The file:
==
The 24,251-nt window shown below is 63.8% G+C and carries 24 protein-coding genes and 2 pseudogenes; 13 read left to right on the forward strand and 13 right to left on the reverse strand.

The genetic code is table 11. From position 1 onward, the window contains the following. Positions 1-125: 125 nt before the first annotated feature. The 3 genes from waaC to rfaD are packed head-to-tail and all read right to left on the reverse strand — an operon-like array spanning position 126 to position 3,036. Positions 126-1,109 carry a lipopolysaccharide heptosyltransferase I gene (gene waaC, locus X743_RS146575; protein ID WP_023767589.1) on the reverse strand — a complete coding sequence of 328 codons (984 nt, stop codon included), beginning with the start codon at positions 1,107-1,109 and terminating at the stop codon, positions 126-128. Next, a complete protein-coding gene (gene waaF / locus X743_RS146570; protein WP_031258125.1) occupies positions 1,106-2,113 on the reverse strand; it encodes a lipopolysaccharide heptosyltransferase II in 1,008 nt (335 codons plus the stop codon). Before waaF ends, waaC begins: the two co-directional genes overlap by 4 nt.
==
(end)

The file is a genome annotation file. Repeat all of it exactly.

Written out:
The 24,251-nt window shown below is 63.8% G+C and carries 24 protein-coding genes and 2 pseudogenes; 13 read left to right on the forward strand and 13 right to left on the reverse strand.

The genetic code is table 11. From position 1 onward, the window contains the following. Positions 1-125: 125 nt before the first annotated feature. The 3 genes from waaC to rfaD are packed head-to-tail and all read right to left on the reverse strand — an operon-like array spanning position 126 to position 3,036. Positions 126-1,109 carry a lipopolysaccharide heptosyltransferase I gene (gene waaC, locus X743_RS146575; protein ID WP_023767589.1) on the reverse strand — a complete coding sequence of 328 codons (984 nt, stop codon included), beginning with the start codon at positions 1,107-1,109 and terminating at the stop codon, positions 126-128. Next, a complete protein-coding gene (gene waaF / locus X743_RS146570; protein WP_031258125.1) occupies positions 1,106-2,113 on the reverse strand; it encodes a lipopolysaccharide heptosyltransferase II in 1,008 nt (335 codons plus the stop codon). Before waaF ends, waaC begins: the two co-directional genes overlap by 4 nt.